Here’s how to boot your Mac into safe mode:
Apple Silicon Macs
- Click the Apple icon and choose Shut Down from the drop-down menu.
- Wait for your Mac to shut down completely, and press the Power button to turn it on.
- Keep holding the Power button until you see the Loading startup options screen.
- Select a volume from the options.
- Press and hold the Shift ⇧ key and click Continue in Safe Mode.
- Your Mac will restart automatically, and you will see Safe Boot in the menu bar when the login screen appears.
- Restart or turn on your Mac and press and hold the Shift ⇧ key immediately.
- Keep holding the Shift ⇧ key until you see the login screen.
- Release the Shift ⇧ key and log in to your Mac.
- You may be asked to log in again.
- You’ll see Safe Boot in the menu bar on your first or second login window.
15. Run a Virus Scan
Malware and viruses can compromise your system’s stability and performance, potentially causing it to freeze. Running a comprehensive virus scan can identify and remove malicious software that could be at the root of the problem.
Here’s how to run a virus scan on Mac using MacKeeper:
- Download and install MacKeeper.
- Launch MacKeeper and navigate to the Antivirus tab in the left sidebar.
- Initiate an instant virus scan by clicking the Start Scan button.
- If any viruses are detected during the scan, click the Fix Items button to resolve the issues.
- If your system is threat-free, you’ll see a No threats found message. You can tap the Restart button to run the scan again.
- Enable real-time antivirus protection to safeguard your Mac from future threats by clicking the Enable button.
Once you have configured your security settings, MacKeeper will continue to operate in the background, diligently scanning for threats and actively blocking any malicious activity.
What Else Can MacKeeper Do?
Besides freeing up RAM, uninstalling apps, updating apps, and scanning your Mac for viruses, MacKeeper can do many other Mac maintenance tasks. You can use it to connect to the internet privately via VPN, remove cache files, and delete login items. Learn more about its features in my detailed Mackeeper review.
16. Run Apple Diagnostics
Apple Diagnostics is a tool built into Mac computers to check the internal hardware for issues. Running this diagnostic test can help you identify problems causing your Mac to freeze, ranging from issues with memory to logic boards or power supply.
Here’s how to run Apple Diagnostics on your Mac:
On Apple Silicon Mac
- Disconnect all peripheral devices except the keyboard, mouse, Ethernet, display, and power cable.
- Power off your Mac.
- Power on your Mac and hold the power button until the startup options screen with the Options icon appears.
- Press the Command ⌘ + D keys.
On Intel-Based Mac
- Disconnect all external devices except the keyboard, mouse, Ethernet, display, and power cable.
- Shut down your Mac from the Apple menu.
- Press the power button and immediately press and hold the D key on your keyboard until a list of languages appears.
- Select a language, and Apple Diagnostics will start automatically.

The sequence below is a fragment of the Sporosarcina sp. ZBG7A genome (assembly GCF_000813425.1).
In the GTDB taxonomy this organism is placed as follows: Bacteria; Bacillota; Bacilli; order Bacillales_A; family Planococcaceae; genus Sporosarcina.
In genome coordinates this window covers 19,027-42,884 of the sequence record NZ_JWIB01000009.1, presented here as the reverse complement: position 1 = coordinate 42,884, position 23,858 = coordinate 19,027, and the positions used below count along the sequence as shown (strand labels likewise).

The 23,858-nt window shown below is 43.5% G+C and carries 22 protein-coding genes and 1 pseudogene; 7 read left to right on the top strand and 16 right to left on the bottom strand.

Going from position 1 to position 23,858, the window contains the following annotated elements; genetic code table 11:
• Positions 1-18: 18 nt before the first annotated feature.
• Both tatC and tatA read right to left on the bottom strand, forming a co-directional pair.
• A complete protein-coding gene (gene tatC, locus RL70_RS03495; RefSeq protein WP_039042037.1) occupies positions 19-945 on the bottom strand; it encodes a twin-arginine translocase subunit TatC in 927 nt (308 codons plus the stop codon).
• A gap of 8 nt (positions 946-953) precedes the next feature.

- Apple Diagnostics will provide solutions or suggest next steps based on the test results. Follow these recommendations to resolve the Mac freezing issue.
- If Apple Diagnostics identifies a hardware problem you can’t fix, you may need to take your MacBook to an Apple Store or authorized service provider for repairs.
17. Update Your macOS
Outdated operating systems can have bugs and compatibility issues that may lead to system instability, including freezing. Apple frequently releases updates to improve performance and fix bugs, so keeping your macOS up-to-date is crucial.
Here are the steps to update your macOS on Mac:
- Click the Apple menu in the upper left corner of your screen and select System Settings.
- Click General and select Software Update to open the updates menu.
- Your Mac will check for updates automatically. If your Mac is up-to-date, it will show your current macOS version.
- If an update is available, click the Update Now button to download and install it.
- Wait for the update to finish downloading and installing.
Unfreeze Your Mac Quickly
Dealing with a frozen or sluggish Mac can be frustrating, but thankfully, you can employ several strategies to get things running smoothly again. Here are a few more tips to help you get the most out of your Mac:
- Is your Mac running slow? If yes, close unnecessary apps, update your apps and macOS, run built-in diagnostics, and scan your Mac for malware.
- To speed up a slow Mac, consider clearing cache files, uninstalling unused apps, upgrading your RAM, keeping your macOS up-to-date, and running disk cleanup utilities.
- If you’ve tried all methods, but your Mac still runs slow, you may need to defrag your Mac.
Frequently Asked Questions
How can I restart Mac when it’s frozen?
If your Mac is frozen, you can perform a hard reset by holding the power button for 10 seconds until the computer shuts off. Wait a few seconds, then press the power button again to restart. Alternatively, use the Control ^ + Command ⌘ + Power button shortcut to force a restart.
How can I shut down Mac when it’s frozen?
If your Mac is completely frozen and unresponsive, you can perform a forced shutdown by holding the power button for approximately 10 seconds. This action will turn off the computer. Wait a few seconds before turning it back on to ensure the system fully shuts down.
How can I quit a Mac program when it’s frozen?
When a program on your Mac is frozen, you can try force-quitting the application. To do this, simultaneously press the Option ⌥ + Command ⌘ + Esc keys to bring up the Force Quit Applications window. Select the unresponsive program from the list and click Force Quit. Be aware that force quitting will close any unsaved work in that program.